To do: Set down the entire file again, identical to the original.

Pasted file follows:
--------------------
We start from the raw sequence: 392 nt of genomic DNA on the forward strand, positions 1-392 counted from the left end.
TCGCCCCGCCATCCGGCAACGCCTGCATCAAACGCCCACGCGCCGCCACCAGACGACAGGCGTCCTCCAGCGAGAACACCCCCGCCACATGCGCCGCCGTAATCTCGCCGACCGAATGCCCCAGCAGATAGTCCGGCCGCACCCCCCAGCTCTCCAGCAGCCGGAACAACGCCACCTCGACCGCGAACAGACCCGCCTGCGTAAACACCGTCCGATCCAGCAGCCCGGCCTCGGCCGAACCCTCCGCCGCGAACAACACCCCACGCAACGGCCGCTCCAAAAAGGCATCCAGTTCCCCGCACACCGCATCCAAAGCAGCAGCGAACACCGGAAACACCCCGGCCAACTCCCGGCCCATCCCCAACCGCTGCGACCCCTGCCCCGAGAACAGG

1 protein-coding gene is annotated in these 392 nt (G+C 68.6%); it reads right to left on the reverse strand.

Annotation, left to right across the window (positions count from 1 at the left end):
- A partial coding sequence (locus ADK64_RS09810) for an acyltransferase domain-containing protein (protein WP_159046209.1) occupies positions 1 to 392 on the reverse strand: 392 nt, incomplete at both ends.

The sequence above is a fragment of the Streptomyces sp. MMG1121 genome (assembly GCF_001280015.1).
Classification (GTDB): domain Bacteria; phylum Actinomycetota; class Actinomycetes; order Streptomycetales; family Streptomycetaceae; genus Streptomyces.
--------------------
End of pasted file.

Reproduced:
We start from the raw sequence: 392 nt of genomic DNA on the forward strand, positions 1-392 counted from the left end.
TCGCCCCGCCATCCGGCAACGCCTGCATCAAACGCCCACGCGCCGCCACCAGACGACAGGCGTCCTCCAGCGAGAACACCCCCGCCACATGCGCCGCCGTAATCTCGCCGACCGAATGCCCCAGCAGATAGTCCGGCCGCACCCCCCAGCTCTCCAGCAGCCGGAACAACGCCACCTCGACCGCGAACAGACCCGCCTGCGTAAACACCGTCCGATCCAGCAGCCCGGCCTCGGCCGAACCCTCCGCCGCGAACAACACCCCACGCAACGGCCGCTCCAAAAAGGCATCCAGTTCCCCGCACACCGCATCCAAAGCAGCAGCGAACACCGGAAACACCCCGGCCAACTCCCGGCCCATCCCCAACCGCTGCGACCCCTGCCCCGAGAACAGG

1 protein-coding gene is annotated in these 392 nt (G+C 68.6%); it reads right to left on the reverse strand.

Annotation, left to right across the window (positions count from 1 at the left end):
- A partial coding sequence (locus ADK64_RS09810) for an acyltransferase domain-containing protein (protein WP_159046209.1) occupies positions 1 to 392 on the reverse strand: 392 nt, incomplete at both ends.

The sequence above is a fragment of the Streptomyces sp. MMG1121 genome (assembly GCF_001280015.1).
Classification (GTDB): domain Bacteria; phylum Actinomycetota; class Actinomycetes; order Streptomycetales; family Streptomycetaceae; genus Streptomyces.